With a conference finished and my last board of examiners meeting now over it’s now time to move on to the usual summer activity of writing. As I sit down to start contemplating what needs my attention, my anthropological proclivities become clear. Articles and papers are underway covering the spread of collective violence, vigilantism and security, and the role of hearsay in the causation of violence. Serious stuff – and necessarily so. But these sit alongside articles on fictional anthropologists in films and Batman. I’ll also be on a panel next week with Phoenix Jones, Seattle’s real life superhero. While there’s a serious side to these other issues – they are of a very different type. So, not for the first time, I’m having the thought – ‘I’m a two tone anthropologist’.
I think anthropology is at its strongest when its engaging with social problems. I may love functionalist explanations – they are anthropology at it’s most elegant – it makes the world of social interactions seem sensible and tidy. The reason functionalism became a dirty word is because most social systems are messy – inequalities, abuse of power, discrimination, violence and illness are ubiquitous. The world would be better with less of each of these things. While these problems are all too big for anthropologists or anthropology to ‘solve’, the suffering they cause make them the most worthy issues on which to spend our time. Getting to grips with the complexities of the intertwined forces and practices that make up these social problems is of value beyond the boundaries of our discipline. Understanding the causes of inequalities and suffering, or, building on this, understanding the imperfections of the structures set up to minimize these things – that’s what I think the largest amount of socio-cultural attention should be directed towards.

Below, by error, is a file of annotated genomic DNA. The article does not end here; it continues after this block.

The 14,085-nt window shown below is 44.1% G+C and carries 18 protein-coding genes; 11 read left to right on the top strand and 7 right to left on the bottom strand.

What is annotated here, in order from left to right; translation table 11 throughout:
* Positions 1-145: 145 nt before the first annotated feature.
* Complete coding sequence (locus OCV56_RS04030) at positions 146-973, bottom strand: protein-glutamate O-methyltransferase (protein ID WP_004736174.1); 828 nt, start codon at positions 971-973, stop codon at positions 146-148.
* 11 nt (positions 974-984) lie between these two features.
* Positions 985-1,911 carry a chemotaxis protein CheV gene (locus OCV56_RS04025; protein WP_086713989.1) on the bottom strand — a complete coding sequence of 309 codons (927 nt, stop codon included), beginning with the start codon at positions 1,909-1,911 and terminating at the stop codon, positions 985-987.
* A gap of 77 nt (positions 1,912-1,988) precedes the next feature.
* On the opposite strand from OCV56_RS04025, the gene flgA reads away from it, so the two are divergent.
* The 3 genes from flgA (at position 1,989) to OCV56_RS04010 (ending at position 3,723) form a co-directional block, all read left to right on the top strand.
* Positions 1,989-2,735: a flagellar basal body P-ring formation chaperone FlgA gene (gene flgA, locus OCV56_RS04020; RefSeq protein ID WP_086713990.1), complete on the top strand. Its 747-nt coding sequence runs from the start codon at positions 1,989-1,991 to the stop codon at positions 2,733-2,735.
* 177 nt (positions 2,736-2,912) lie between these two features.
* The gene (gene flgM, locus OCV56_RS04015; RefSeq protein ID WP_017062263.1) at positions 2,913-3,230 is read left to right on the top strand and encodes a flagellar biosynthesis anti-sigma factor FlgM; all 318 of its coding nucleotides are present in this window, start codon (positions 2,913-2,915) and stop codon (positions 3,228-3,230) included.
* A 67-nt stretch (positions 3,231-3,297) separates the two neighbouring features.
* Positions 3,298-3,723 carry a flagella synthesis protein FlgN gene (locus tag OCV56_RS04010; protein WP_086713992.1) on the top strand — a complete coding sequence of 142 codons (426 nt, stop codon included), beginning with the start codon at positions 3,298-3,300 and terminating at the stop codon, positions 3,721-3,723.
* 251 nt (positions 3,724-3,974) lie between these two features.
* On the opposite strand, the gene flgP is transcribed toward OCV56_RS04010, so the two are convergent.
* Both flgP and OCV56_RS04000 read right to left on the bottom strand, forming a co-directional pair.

Contrarily anthropology is most fun to play with when the stakes are low. When it’s just pushing anthropological ideas into odd realms. When there are no informants whose safety we have to worry about. When we can just playfully apply anthropological theories to interesting areas. Once you’ve had that anthropological epiphany (that magical moment, generally at some point in your undergraduate degree, when you realise that anthropology has started to make you think differently) you start doing it by accident. Friends will ask you a straightforward question and 10 minutes later you’ll have gone deep into Gell-ian understandings of objects or talking about Geertzian winks. The occasional chance to run with these thoughts a bit further and in print (or in a blog) seems to me the perfect antidote to the depressing nature of reading about suffering, inequality and imperfect systems.
I’m pretty sure I’m not alone in this (although I note that many anthropologists deliberately separate their work and play) but I think two tone anthropology is the way forward. Blogs are a very good repository for some of these musings – but wouldn’t it be nice to get our working out for these things properly scrutinised? Wouldn’t it be nice if some of our peer-reviewing was of anthro-fluff that correlates with the fluff we’re interested in? Wouldn’t it be good to have a journal dedicated to anthropological curve-balls? This is something I would like to see – we need a Journal of Frivolous Anthropology!